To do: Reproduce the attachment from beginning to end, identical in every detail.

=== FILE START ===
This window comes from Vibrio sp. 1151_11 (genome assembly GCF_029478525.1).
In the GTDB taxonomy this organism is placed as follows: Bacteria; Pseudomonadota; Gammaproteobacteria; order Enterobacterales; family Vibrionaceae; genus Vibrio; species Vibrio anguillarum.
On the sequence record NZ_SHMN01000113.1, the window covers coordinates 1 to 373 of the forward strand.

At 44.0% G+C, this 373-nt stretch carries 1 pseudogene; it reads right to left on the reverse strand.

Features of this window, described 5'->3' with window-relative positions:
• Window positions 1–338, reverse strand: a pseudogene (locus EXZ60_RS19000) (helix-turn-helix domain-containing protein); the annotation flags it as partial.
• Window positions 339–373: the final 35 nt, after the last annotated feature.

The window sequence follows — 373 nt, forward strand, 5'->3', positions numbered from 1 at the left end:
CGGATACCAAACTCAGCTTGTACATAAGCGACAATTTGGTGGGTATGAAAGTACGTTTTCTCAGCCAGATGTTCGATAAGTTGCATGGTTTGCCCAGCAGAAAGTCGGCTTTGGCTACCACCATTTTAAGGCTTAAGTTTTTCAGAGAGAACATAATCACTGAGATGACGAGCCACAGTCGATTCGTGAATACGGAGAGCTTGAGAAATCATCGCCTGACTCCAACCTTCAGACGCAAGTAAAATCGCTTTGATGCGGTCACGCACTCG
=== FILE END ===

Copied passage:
This window comes from Vibrio sp. 1151_11 (genome assembly GCF_029478525.1).
In the GTDB taxonomy this organism is placed as follows: Bacteria; Pseudomonadota; Gammaproteobacteria; order Enterobacterales; family Vibrionaceae; genus Vibrio; species Vibrio anguillarum.
On the sequence record NZ_SHMN01000113.1, the window covers coordinates 1 to 373 of the forward strand.

At 44.0% G+C, this 373-nt stretch carries 1 pseudogene; it reads right to left on the reverse strand.

Features of this window, described 5'->3' with window-relative positions:
• Window positions 1–338, reverse strand: a pseudogene (locus EXZ60_RS19000) (helix-turn-helix domain-containing protein); the annotation flags it as partial.
• Window positions 339–373: the final 35 nt, after the last annotated feature.

The window sequence follows — 373 nt, forward strand, 5'->3', positions numbered from 1 at the left end:
CGGATACCAAACTCAGCTTGTACATAAGCGACAATTTGGTGGGTATGAAAGTACGTTTTCTCAGCCAGATGTTCGATAAGTTGCATGGTTTGCCCAGCAGAAAGTCGGCTTTGGCTACCACCATTTTAAGGCTTAAGTTTTTCAGAGAGAACATAATCACTGAGATGACGAGCCACAGTCGATTCGTGAATACGGAGAGCTTGAGAAATCATCGCCTGACTCCAACCTTCAGACGCAAGTAAAATCGCTTTGATGCGGTCACGCACTCG